1st August to 28th August
In our last couple of weeks in Alice Springs we were lucky enough to be there for the annual Rotary Henley on Todd Regatta, held in the dry river bed of the infamous Todd River. The first inaugural regatta was held back in December 1962 and has only ever been cancelled once back in 1993 due to the Todd River actually flooding and having water in it!!!!! These days it partners with The Fred Hollows Foundation to raise over $100,000 towards the eradication of Trachoma by 2020.
The day begins with a parade down Todd Mall with many colourful floats and cars and, from what we gathered at the parade, there are 3 main boats involved, the Vikings, the Pirates and the Navy. The 3 big boats are powered by what we thought and assumed were tractor/ cars under the boat design. The parade was very loud and colourful with lots of toing and froing of heckling from each of the main boats.
After the parade we all followed the procession down to the area in the river which is set up as different areas to host all the different events. We didn’t realise that members of the public can enter all the races, making it very entertaining and fun for spectators and the poor unassuming contestants. There were many events, including boat races in pairs and teams, the big round guinea pig wheels (that had the potential for many injuries), as well as some life saving events involving trolleys pulled along on tracks, a nippers running race and finally there was a lolly grabbing race for all the kiddies, which was a huge success!!!!
We had noticed all day that there were people dressed up as either a viking, pirate or a seaman from the Navy. They had been heckling each other all day and trying to get each other with water pistols etc, and trying to get the crowd to cheer for their team. From my investigations on the day, we assumed that each of these ‘teams’ were part of each of the 3 Rotary clubs in Alice Springs that organise and run the whole regatta. I also noticed there was a strong contingent of defence members and their families, both Australian and US, which after my further investigation, I found out that they were all mostly stationed at Pine Gap, a jointly run Australian and US global surveillance facility about 18km south of Alice Springs, or so they say…………
Anyway, back to the regatta, the final event of the day was something we had never dreamed of, it can only be described as an all in brawl staged atop the 3 big car powered boats that we originally saw in the street parade. After a slight hiccup with the Vikings running out of petrol during their introductory lap, we had a very entertaining 20 minutes of the boats going around and around throwing flour, water and paper bombs at each other, complete with bombs being loaded and shot out of very loud cannons and spraying the crowd with flour and coloured glittery paper debris. We were all in hysterics for the whole duration, we believe that in all the confusion at the end the Commodore declared the Vikings as the winners, how and why we are not sure, but it was a great battle!!!!!! I shall let the photos and short video do the rest of the talking for me.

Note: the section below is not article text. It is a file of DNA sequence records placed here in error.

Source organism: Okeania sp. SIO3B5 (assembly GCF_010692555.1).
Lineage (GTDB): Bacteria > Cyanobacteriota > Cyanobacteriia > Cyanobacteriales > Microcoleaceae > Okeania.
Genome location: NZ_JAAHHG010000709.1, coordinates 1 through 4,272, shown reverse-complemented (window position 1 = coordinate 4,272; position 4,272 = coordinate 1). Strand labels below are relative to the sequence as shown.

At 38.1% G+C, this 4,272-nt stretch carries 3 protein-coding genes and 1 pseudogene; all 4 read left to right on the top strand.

We were also lucky enough to be stopped at the railway crossing as the Ghan trundled on by, so being the typical tourists that we were, out we got to take some photos and the kids waved to the many rich people drinking their chardonnays, thankfully a few of them waved back to our little brown urchin kids running alongside the train.
During our last week in Alice, we decided to finally head out to Hermannsburg and Palm Valley, which are both located about 130kms west of Alice Springs. We headed out early for our drive, arriving in Hermannsburg by about mid morning and considering the huge sign announcing the town on the road in, the actual town was pretty much non existent, however we did notice a small sign with an arrow and ‘historical site’ written on it so we figured we’d follow that. Thankfully it led us to the main attraction of the town, the old historical precinct of Hermannsburg, which was the site of the first Aboriginal mission in the Northern Territory established by the Lutheran Church way back in 1877. The Mission operated until 1979, and in 1982 the control of the land was given back to its traditional Aranda owners, with the restoration of the historical buildings beginning in 1987. We had a wander through the old township, especially enjoying taking a seat at the school desk in the school building and reading what was written on the blackboard, the Arrernte word for numbers one, two and three, however ‘all that is beyond 3 is called a mob!!’ The girls liked the way they thought!!